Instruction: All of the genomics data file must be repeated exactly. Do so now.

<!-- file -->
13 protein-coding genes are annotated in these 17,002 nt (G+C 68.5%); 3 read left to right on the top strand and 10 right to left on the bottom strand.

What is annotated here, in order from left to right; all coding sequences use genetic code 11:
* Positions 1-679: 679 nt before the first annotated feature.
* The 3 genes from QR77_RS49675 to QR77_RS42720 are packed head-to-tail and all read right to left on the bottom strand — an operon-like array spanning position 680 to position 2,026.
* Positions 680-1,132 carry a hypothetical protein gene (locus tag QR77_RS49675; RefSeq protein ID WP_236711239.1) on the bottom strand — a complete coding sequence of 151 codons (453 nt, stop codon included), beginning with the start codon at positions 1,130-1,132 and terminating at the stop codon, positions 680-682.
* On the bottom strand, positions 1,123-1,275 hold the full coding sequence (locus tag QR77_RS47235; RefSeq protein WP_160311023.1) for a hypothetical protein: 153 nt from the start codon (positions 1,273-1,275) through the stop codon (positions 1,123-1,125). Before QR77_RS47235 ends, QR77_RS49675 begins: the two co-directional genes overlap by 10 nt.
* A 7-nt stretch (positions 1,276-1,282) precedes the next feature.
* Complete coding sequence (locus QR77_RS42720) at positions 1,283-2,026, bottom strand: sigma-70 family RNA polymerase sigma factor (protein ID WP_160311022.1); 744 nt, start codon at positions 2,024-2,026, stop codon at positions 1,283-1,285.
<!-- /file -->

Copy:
13 protein-coding genes are annotated in these 17,002 nt (G+C 68.5%); 3 read left to right on the top strand and 10 right to left on the bottom strand.

What is annotated here, in order from left to right; all coding sequences use genetic code 11:
* Positions 1-679: 679 nt before the first annotated feature.
* The 3 genes from QR77_RS49675 to QR77_RS42720 are packed head-to-tail and all read right to left on the bottom strand — an operon-like array spanning position 680 to position 2,026.
* Positions 680-1,132 carry a hypothetical protein gene (locus tag QR77_RS49675; RefSeq protein ID WP_236711239.1) on the bottom strand — a complete coding sequence of 151 codons (453 nt, stop codon included), beginning with the start codon at positions 1,130-1,132 and terminating at the stop codon, positions 680-682.
* On the bottom strand, positions 1,123-1,275 hold the full coding sequence (locus tag QR77_RS47235; RefSeq protein WP_160311023.1) for a hypothetical protein: 153 nt from the start codon (positions 1,273-1,275) through the stop codon (positions 1,123-1,125). Before QR77_RS47235 ends, QR77_RS49675 begins: the two co-directional genes overlap by 10 nt.
* A 7-nt stretch (positions 1,276-1,282) precedes the next feature.
* Complete coding sequence (locus QR77_RS42720) at positions 1,283-2,026, bottom strand: sigma-70 family RNA polymerase sigma factor (protein ID WP_160311022.1); 744 nt, start codon at positions 2,024-2,026, stop codon at positions 1,283-1,285.